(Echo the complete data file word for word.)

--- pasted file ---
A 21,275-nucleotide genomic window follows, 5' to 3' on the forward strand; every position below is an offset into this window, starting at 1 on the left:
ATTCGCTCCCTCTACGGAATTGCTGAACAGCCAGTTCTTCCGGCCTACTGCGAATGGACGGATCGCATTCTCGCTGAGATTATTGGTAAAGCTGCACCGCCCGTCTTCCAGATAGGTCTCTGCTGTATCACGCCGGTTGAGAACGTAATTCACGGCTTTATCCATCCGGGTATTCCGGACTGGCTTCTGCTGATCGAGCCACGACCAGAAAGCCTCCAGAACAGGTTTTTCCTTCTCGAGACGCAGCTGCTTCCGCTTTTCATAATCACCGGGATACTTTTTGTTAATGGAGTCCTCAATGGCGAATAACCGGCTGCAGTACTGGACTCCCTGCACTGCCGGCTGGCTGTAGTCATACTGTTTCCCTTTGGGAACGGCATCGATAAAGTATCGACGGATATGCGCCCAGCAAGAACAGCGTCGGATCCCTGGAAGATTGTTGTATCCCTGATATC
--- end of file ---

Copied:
A 21,275-nucleotide genomic window follows, 5' to 3' on the forward strand; every position below is an offset into this window, starting at 1 on the left:
ATTCGCTCCCTCTACGGAATTGCTGAACAGCCAGTTCTTCCGGCCTACTGCGAATGGACGGATCGCATTCTCGCTGAGATTATTGGTAAAGCTGCACCGCCCGTCTTCCAGATAGGTCTCTGCTGTATCACGCCGGTTGAGAACGTAATTCACGGCTTTATCCATCCGGGTATTCCGGACTGGCTTCTGCTGATCGAGCCACGACCAGAAAGCCTCCAGAACAGGTTTTTCCTTCTCGAGACGCAGCTGCTTCCGCTTTTCATAATCACCGGGATACTTTTTGTTAATGGAGTCCTCAATGGCGAATAACCGGCTGCAGTACTGGACTCCCTGCACTGCCGGCTGGCTGTAGTCATACTGTTTCCCTTTGGGAACGGCATCGATAAAGTATCGACGGATATGCGCCCAGCAAGAACAGCGTCGGATCCCTGGAAGATTGTTGTATCCCTGATATC